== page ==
Mark Pocan, Keith Ellison push to add right to vote to U.S. Constitution
By Jessie Opionen
Reps. Mark Pocan and Keith Ellison don't expect their proposal to explicitly grant the right to vote in the U.S. Constitution will be swiftly approved by Congress. But they plan to keep at it until it is.
The Democrats from Madison and Minneapolis spoke at Wisconsin's Capitol building on Thursday, backed by Madison area community leaders including Alds. Maurice Cheeks and Shiva Bidar-Sielaff and Dane County Supervisors Shelia Stubbs and Dorothy Krause.
The pair of progressive lawmakers introduced the same proposal in 2013 and and said support for the measure has grown significantly since then.
When Pocan was a state legislator, he sometimes likened the pace of the Legislature to that of a tortoise. If that's so, he said, Congress moves like "an upside-down tortoise" with its legs flailing in the air.
So he and Ellison, with the support of advocates like the Rev. Jesse Jackson, are promoting the proposal around the country, finding support from the ground up through efforts like passing city- and county-level resolutions.
"Nothing happens easily in Washington, certainly not a constitutional amendment," Pocan said. "But this is what we've got to do. Will it pass this Congress? No. Will much pass this Congress? I can tell you right now, no."
Asking about the chances of a resolution like theirs is a fair question, Ellison said, but an uphill battle isn't a reason to cease efforts.
Ellison said it's important to remember that after the violence of Bloody Sunday during the Selma-to-Montgomery voting rights marches of 1965, no one believed the Voting Rights Amendment would be passed right away, yet it was signed into law five months later.
"The truth is that the activists are going to be unrelenting in fighting for justice," Ellison said. "By the way, I believe that there are Republicans who want to enhance democracy. I'm going to believe that, and I'm going to give them a chance to say whether they support democracy or not."
Pocan and Ellison believe such an amendment is necessary to protect voting rights in the face of efforts they say stifle democracy — laws like Voter ID and limitations to early voting.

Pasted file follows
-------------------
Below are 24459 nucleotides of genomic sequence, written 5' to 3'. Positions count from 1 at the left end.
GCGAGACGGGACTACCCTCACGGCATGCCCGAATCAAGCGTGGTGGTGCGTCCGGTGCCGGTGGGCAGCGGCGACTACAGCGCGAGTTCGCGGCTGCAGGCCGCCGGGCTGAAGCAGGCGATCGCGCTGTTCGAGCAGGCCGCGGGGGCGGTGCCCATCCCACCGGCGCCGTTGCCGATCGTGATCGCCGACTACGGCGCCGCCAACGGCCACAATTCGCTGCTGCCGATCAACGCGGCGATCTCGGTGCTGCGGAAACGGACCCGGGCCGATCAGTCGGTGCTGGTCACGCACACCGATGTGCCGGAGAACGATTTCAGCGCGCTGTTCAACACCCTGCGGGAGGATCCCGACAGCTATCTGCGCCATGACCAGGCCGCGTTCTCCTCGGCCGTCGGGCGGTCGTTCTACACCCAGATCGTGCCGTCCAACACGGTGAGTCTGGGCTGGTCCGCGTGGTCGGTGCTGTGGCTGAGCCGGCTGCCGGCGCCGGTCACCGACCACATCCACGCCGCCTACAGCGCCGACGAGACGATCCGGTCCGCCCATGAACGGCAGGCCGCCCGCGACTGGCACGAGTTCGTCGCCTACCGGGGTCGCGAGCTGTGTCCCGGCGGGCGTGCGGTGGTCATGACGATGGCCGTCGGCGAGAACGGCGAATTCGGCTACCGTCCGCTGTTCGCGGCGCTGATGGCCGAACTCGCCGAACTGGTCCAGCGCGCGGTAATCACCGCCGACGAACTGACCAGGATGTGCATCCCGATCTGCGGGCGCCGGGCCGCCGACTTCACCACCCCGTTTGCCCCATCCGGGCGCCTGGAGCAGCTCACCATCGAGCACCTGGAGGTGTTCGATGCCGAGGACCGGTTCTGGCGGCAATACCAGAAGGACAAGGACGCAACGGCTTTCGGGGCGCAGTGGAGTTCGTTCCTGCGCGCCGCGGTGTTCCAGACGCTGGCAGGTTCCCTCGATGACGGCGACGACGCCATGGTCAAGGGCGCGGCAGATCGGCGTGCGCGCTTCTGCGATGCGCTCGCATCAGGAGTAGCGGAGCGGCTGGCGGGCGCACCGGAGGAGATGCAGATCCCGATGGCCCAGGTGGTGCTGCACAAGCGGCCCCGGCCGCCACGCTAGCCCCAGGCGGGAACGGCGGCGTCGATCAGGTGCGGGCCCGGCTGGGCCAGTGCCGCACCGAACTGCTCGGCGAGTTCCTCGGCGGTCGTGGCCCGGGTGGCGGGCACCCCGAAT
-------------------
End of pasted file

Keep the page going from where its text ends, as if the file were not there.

Explicitly granting the right to vote in the U.S. Constitution would require states to prove enacting such legislation doesn't harm any citizens, rather than requiring a citizen to prove he or she is harmed by it, Pocan said. It would transfer the burden from the citizen to the government.
Given the already implicit rights granted by amendments prohibiting discrimination in the exercise of voting, it's difficult to say how much an amendment like Pocan's and Ellison's would do. But they believe it would present serious challenges to state-level changes like Wisconsin's Voter ID law.
Many state constitutions offer more explicit protections of the right to vote than the U.S. Constitution, including Wisconsin's, which states that "every United States citizen age 18 or older who is a resident of an election district in this state is a qualified elector of that district."
"We each have a right to vote," Pocan said. "As long as you have that great equalizer, we still have a vibrant democracy. But when you do anything to make it harder to vote, you make a direct threat to that democracy."
Citing low voter turnout throughout the country, Ellison suggested voting rights are being suppressed. He likened the state Capitol to a "cathedral to democracy" where "not every prayer is being heard."
Explicitly granting the right to vote would bring about "a renaissance of civic engagement," Ellision said. Their proposal is an "orchestrated effort to enhance democracy" in response to what they believe is an orchestrated effort to suppress the vote, he said.
"The movie 'Selma' reminded us of the horror, trials and tribulations of African-Americans in pursuit of the right to vote," said Greg Jones, president of the Dane County NAACP. "It reminded us that today might not be very significantly different from yesterday when it comes to pursuit of equal opportunity in the voting process."